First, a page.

Positions of x and y axes are set as on the selected icon. Left we have XY projection and YX on the right. 

Selection marker (selected on the image below), shows you the value of the area where your mouse cursor is currently positioned on the diagram. Value is shown in upper left corner of visual control.

Free marker (not selected above), allows you to mark the position with one left click of the mouse on the wanted area. You cannot click on the area where there are no values (cut out levels). Little cross will be drawn, to show marker’s position with its index written on the side. If Show marker values is checked, value on the marker will be shown instead of its index. On the picture there is also a marker table, which has all marker values collected. Only for demonstration reasons on the picture below, line connects markers and their values in the table.

In this example, we want to visualize the movement of a rotating disc. To have a high angular resolution we use an encoder with 1024 pulses per revolution. A 2-axis acceleration sensor is mounted on the metal frame holding the motor. The axis orientation is shown as below.

The output of the sensor is an acceleration in m/s². If we use double integration on it, we can calculate the displacement in μm. This can be done using an IIR filter in Dewesoft X mathematics.

The filter order and low-pass frequency have to be chosen carefully in order, not to create an unwanted and unstable output signal. To determine the filter frequency, make an FFT spectrum on the acceleration sensor and look for the lowest dominant frequency. 4th order 4 Hz is a good starting point (signals below 4Hz * 60 = 240 rpm will be cut). If you use lower frequencies / higher orders the filter can start slowly bouncing due to integral math DC output.

The visual instrument for that operation is the “Orbit graph”.

Assign first x, then y displacement output. Both axes are scaled with same min/max values automatically.

The orientation of the sensors can be modified on the left side, and also the displayed time can be selected.

In the Analyse mode, Dewesoft X provides data review, modifying or adding Math-Modules and printing the complete screen for generating your report as well. Similar to the Measurement mode you can modify or add new Visuals or Displays. All these modifications can be stored in the data file with Store Settings and Events. This display layout and formulas can also be loaded on other data files with Load Display & Math Setup or with the multi-file operation Apply action.

Export of complex data

Go to the Export section, on top you see the “Complex export” box, check e.g. Real and Imag.

Then select the signal/Complex channel. If you additionally select other channels, they will not be affected. This setting is only applied to the Complex dataset.

For each order, we selected for calculation in the order tracking setup (1st, 16th, 32nd, 48th) two columns (real, imag) are exported.

3D FFT cut export

Select the 2D instrument, the data can be copied by using the “Copy data to a clipboard” function from the “Edit” menu on the right upper section in Dewesoft X.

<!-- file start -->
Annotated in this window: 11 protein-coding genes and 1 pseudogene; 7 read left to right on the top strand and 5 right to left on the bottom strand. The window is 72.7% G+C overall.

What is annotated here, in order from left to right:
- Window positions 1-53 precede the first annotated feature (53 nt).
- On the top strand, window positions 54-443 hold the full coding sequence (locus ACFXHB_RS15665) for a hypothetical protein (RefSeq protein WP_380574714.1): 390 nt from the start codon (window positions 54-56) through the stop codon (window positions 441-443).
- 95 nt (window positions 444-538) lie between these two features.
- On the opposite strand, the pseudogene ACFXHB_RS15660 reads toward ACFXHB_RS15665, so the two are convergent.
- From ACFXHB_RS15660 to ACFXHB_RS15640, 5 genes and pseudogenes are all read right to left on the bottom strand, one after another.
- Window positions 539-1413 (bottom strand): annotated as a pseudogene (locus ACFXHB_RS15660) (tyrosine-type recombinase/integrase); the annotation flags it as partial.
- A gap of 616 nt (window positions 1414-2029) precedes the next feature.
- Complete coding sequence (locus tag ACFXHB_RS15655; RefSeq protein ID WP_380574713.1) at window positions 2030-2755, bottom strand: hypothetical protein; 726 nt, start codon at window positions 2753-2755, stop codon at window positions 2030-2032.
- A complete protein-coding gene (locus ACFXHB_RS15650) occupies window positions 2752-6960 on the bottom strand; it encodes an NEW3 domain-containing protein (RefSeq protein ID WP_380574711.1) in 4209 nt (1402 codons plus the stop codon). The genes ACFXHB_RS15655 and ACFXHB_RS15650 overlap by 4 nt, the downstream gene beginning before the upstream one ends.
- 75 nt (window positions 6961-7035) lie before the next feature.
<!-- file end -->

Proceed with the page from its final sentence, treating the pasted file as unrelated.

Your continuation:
The clipboard data is then easily pasted into other programs, for exampe Excel.

The copy data to clipboard function is also available on the standard FFT instrument.

After we have shown how to extract orders and visualize them in Dewesoft X, this page should give a rough idea what 1st, 2nd … order means and what might be their possible source.

1st order = imbalance

The first order is the shaft frequency, so if the first order is the main reason for high vibration, this is related to an unbalanced shaft or blade.

Imagine a blade or shaft or any rotating part that has a higher weight at one side. This weight will rotate with exactly the rotational speed (1st order), create a force and, therefore, a vibration frequency which is exactly the rotation speed or first order. So high amplitudes of first orders indicate an unbalanced system.

1st and 2nd order = misalignment

If a high second order is observed in the vibration spectrum of a machine, it often indicates a misalignment of two coupled engines. So, two times per revolution (2nd order) the shaft is bent and causes a vibration force, which is transmitted to the mechanical structure and creates a vibration.

Diesel and gasoline engines

In a diesel and gasoline engines, we can observe that 2nd, 3rd or 6th order are almost all the time dominant, why?

It depends on the cylinder count of the engine. Let's assume we have a 4 cylinder 4 stroke engine. One cylinder is fired every 2 revolutions, so we would get 0.5 order vibration if we would have a 1 cylinder engine.

With a 4 cylinder engine the firing of the 4 cylinders is distributed over 4 revolutions, 2 rev/4 = 0,5 rev so one of the 4 cylinders will fire every 0,5 revolutions. This will lead to high second order vibration.

A 6 cylinder 4 stroke engine will produce high 2 rev/6 = 0.33rev → 3rd order.

Order tracking method is a perfect tool to determine the operating condition of the rotating machines (resonances, stable operation points, determining a cause of vibrations). In this webinar, you will learn how to connect the sensors, configure the setup, perform the measurement and analyze the results.